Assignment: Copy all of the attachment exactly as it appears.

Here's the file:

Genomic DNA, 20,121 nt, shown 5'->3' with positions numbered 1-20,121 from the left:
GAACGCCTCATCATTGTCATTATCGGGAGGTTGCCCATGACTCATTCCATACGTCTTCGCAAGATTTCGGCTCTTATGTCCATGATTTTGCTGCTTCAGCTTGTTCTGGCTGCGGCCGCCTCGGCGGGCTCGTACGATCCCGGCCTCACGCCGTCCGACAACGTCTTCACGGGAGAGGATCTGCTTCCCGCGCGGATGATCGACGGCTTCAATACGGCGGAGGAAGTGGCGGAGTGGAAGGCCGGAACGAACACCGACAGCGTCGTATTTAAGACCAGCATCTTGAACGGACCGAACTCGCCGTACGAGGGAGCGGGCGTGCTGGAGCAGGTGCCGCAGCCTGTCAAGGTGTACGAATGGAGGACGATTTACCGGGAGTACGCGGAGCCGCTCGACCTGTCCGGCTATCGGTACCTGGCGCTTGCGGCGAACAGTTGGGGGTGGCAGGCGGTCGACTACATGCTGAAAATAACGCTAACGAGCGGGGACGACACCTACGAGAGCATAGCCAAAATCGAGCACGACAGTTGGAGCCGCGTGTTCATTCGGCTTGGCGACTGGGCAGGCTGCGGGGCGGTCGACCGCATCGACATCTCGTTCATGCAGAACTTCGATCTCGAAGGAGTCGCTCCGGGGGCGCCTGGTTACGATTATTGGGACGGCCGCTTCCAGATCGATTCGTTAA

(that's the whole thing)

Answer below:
Genomic DNA, 20,121 nt, shown 5'->3' with positions numbered 1-20,121 from the left:
GAACGCCTCATCATTGTCATTATCGGGAGGTTGCCCATGACTCATTCCATACGTCTTCGCAAGATTTCGGCTCTTATGTCCATGATTTTGCTGCTTCAGCTTGTTCTGGCTGCGGCCGCCTCGGCGGGCTCGTACGATCCCGGCCTCACGCCGTCCGACAACGTCTTCACGGGAGAGGATCTGCTTCCCGCGCGGATGATCGACGGCTTCAATACGGCGGAGGAAGTGGCGGAGTGGAAGGCCGGAACGAACACCGACAGCGTCGTATTTAAGACCAGCATCTTGAACGGACCGAACTCGCCGTACGAGGGAGCGGGCGTGCTGGAGCAGGTGCCGCAGCCTGTCAAGGTGTACGAATGGAGGACGATTTACCGGGAGTACGCGGAGCCGCTCGACCTGTCCGGCTATCGGTACCTGGCGCTTGCGGCGAACAGTTGGGGGTGGCAGGCGGTCGACTACATGCTGAAAATAACGCTAACGAGCGGGGACGACACCTACGAGAGCATAGCCAAAATCGAGCACGACAGTTGGAGCCGCGTGTTCATTCGGCTTGGCGACTGGGCAGGCTGCGGGGCGGTCGACCGCATCGACATCTCGTTCATGCAGAACTTCGATCTCGAAGGAGTCGCTCCGGGGGCGCCTGGTTACGATTATTGGGACGGCCGCTTCCAGATCGATTCGTTAA